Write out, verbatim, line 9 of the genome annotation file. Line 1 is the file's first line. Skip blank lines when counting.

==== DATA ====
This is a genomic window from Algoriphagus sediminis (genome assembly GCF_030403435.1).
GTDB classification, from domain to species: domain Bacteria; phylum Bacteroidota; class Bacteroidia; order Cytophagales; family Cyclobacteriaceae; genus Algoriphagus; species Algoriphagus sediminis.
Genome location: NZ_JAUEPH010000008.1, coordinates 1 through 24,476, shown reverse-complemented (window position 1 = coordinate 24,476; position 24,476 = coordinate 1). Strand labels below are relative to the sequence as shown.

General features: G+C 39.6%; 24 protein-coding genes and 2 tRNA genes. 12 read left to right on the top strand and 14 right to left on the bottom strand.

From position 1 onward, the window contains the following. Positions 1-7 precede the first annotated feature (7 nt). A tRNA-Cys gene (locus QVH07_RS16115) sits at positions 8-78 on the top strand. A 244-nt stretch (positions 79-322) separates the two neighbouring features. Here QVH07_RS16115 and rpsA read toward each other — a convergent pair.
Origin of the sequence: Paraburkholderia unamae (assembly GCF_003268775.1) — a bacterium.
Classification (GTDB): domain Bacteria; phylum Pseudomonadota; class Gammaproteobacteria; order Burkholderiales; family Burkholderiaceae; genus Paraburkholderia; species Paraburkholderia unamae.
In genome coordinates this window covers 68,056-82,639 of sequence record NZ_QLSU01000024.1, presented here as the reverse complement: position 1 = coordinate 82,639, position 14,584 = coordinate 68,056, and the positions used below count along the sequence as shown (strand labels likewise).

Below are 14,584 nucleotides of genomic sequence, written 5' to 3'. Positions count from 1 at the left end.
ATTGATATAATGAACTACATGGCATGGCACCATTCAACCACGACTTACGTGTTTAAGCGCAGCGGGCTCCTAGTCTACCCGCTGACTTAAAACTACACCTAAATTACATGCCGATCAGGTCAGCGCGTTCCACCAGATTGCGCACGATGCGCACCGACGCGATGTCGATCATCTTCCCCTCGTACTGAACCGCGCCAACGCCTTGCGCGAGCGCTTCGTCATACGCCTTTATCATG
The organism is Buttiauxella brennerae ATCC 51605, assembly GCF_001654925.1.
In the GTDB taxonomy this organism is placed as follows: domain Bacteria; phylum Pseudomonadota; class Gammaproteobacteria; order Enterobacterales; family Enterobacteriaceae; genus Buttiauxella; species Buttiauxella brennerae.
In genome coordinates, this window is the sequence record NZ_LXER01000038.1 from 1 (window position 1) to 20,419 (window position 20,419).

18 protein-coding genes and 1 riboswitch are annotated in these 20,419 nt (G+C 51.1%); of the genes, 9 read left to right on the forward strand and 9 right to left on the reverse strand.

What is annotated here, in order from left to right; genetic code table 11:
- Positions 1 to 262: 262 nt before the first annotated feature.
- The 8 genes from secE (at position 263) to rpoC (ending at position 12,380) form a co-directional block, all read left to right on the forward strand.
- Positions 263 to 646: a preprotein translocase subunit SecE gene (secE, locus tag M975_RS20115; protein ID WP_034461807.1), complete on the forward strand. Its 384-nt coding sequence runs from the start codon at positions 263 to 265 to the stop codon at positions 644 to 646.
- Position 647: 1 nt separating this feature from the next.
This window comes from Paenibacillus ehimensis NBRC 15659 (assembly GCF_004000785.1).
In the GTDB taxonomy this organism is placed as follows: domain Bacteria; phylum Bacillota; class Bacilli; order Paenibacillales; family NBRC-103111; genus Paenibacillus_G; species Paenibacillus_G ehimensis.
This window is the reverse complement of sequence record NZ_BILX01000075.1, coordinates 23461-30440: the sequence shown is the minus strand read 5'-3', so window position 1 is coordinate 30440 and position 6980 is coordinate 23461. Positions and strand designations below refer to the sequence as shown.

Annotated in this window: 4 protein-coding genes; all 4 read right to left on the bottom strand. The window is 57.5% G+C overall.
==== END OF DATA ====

Below are 14,584 nucleotides of genomic sequence, written 5' to 3'. Positions count from 1 at the left end.